Detention warrants have been issued for 35 journalists over the use of a smart phone application known as ByLocDetention warrants have been issued for 35 journalists over the use of a smart phone application known as ByLock, Cumhuriyet daily reported on Thursday.
According to the report, as part of an investigation run by the İstanbul Public Prosecutor’s Office, Turkish police launched operations against suspects on Thursday morning.
The editor of Birgün daily Burak Ekici announced on social media that he was detained by the police, who seized his mobile phone and laptop. Other detained journalists are: Muhsin Pilgir, Ömer Faruk Aydemir, Sait Gürkan Tuzlu, Cüneyt Seza Özkan, Yusuf Duran, Ahmet Feyzullah Özyurt, Ahmet Sağırlı and Mutlu Özay. Ahmet Sağırlı used to work for Türkiye daily as a columnist until he was fired last week.
Turkish authorities believe using ByLock is a sign of being a member of the Gülen movement, which the government accuses of masterminding a failed coup attempt on July 15, 2016. The mobile phone application ByLock is seen as the top communication tool among members of the group.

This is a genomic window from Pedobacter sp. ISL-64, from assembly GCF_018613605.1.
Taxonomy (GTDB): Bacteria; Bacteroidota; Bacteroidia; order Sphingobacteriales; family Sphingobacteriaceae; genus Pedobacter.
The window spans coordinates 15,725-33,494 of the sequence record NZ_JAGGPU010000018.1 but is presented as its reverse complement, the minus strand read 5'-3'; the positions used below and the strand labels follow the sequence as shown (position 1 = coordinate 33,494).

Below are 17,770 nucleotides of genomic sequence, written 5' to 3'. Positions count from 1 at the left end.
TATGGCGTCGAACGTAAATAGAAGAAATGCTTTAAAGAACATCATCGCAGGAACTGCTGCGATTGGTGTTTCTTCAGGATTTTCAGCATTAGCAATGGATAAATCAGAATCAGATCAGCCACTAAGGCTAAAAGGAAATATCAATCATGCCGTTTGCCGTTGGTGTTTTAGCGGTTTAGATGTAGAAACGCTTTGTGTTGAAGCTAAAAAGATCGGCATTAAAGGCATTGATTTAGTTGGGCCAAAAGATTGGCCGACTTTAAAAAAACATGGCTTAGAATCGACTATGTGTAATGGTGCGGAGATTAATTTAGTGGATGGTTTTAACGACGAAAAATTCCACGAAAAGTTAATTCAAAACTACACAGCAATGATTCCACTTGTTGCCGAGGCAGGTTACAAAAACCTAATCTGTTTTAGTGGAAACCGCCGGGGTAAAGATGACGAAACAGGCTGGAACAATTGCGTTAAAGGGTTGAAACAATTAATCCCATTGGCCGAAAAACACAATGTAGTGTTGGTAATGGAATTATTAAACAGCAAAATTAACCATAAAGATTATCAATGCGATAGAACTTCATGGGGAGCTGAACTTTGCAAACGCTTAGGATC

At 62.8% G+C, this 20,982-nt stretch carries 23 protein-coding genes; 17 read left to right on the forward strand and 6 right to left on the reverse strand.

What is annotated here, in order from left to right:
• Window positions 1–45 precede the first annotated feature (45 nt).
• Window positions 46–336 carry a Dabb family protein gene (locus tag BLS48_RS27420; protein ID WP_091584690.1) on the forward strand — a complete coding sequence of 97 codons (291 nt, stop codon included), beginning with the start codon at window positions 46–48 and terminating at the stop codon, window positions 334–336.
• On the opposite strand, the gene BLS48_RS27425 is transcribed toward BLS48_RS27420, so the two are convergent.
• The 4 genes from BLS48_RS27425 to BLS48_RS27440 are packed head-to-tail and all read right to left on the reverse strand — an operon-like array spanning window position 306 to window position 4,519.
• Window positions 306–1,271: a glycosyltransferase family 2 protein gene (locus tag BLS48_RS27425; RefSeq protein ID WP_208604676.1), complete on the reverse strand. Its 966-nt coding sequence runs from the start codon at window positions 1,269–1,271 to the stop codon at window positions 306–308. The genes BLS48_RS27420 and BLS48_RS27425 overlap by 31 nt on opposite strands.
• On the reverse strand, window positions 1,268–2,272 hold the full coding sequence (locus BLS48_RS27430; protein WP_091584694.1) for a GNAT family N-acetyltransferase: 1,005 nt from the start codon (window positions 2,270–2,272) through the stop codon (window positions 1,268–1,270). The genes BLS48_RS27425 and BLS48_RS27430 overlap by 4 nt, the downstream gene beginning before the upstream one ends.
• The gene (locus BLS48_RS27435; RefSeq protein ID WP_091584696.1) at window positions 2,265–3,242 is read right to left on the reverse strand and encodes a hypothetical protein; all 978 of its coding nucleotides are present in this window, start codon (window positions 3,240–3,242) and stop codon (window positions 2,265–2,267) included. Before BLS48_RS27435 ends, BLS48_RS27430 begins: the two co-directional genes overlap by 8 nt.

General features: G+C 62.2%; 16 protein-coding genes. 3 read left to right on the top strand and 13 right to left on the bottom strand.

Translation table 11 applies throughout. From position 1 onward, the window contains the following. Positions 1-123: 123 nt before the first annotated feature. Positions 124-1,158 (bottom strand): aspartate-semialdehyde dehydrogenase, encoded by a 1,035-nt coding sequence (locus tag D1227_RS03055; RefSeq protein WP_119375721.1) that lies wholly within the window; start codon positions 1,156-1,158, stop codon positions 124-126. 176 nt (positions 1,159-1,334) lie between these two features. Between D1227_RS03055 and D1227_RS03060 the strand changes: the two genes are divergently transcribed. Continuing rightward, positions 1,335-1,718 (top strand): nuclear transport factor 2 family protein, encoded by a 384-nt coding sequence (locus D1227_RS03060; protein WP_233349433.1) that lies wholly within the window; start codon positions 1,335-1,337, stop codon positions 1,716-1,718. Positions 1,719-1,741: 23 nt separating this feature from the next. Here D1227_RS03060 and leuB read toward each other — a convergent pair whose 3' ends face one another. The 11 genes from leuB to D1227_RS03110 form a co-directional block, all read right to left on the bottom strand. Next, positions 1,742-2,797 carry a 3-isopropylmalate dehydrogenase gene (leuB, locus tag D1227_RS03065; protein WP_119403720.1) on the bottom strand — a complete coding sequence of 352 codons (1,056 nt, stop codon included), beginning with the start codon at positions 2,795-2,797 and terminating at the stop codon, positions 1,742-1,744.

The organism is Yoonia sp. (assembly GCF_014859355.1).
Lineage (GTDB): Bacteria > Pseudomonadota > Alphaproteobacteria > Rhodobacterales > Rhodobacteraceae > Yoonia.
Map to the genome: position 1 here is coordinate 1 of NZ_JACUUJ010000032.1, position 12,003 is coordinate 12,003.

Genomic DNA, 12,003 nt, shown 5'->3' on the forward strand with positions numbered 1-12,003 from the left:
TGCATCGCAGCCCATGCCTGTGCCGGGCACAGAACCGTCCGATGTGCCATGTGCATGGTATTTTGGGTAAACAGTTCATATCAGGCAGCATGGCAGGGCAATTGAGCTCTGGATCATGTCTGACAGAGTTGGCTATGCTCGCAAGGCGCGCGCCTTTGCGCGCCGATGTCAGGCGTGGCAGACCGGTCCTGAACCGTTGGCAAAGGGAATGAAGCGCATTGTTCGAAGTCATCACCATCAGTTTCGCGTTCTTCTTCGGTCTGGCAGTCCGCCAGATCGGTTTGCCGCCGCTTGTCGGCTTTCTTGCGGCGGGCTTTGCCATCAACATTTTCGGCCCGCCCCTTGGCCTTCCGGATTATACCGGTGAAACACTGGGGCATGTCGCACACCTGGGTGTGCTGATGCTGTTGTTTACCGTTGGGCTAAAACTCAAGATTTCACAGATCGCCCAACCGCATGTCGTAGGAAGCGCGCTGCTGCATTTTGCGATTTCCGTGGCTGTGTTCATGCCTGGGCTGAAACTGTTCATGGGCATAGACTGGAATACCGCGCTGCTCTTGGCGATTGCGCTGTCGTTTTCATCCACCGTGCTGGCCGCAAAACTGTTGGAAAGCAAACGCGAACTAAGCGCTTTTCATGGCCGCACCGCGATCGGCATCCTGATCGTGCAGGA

Tens of thousands of civil servants, police officers and businessmen have either been dismissed or arrested for using ByLock since the failed coup attempt.
Turkey is ranked 155th out of 180 countries in Reporters Without Borders (RSF) 2017 World Press Freedom Index. The situation of media in Turkey has become critical under the state of emergency proclaimed after the coup attempt.
According to Turkey Purge website, based on information compiled from PEN International, Platform for Independent Journalism (P24), Stockholm Center for Freedom (SCF), Journalists’ Union of Turkey (TGS) and Progressive Journalists Association (ÇGD), 274 journalists were jailed in Turkey following the failed coup last year. While 163 of them are still kept under arrest, remaining released pending trial or cleared of charges.
Turkey’s Contemporary Journalists’ Association (ÇGD) recently announced that more than 900 press cards were cancelled.
Turkey survived a military coup attempt on July 15, 2016 that killed 249 people and wounded more than a thousand others. Immediately after the putsch the ruling Justice and Development Party (AKP) government along with President Tayyip Erdoğan pinned the blame on the Gülen movement.
Fethullah Gülen, who inspired the movement, strongly denied having any role in the failed coup and called for an international investigation into it, but President Erdoğan — calling the coup attempt “a gift from God” — and the government initiated a widespread purge aimed at cleansing sympathizers of the movement from within state institutions, dehumanizing its popular figures and putting them in custody.
Turkey’s Justice Ministry announced on July 13 that 50,510 people have been arrested and 169,013 have been the subject of legal proceedings on coup charges since the failed coup.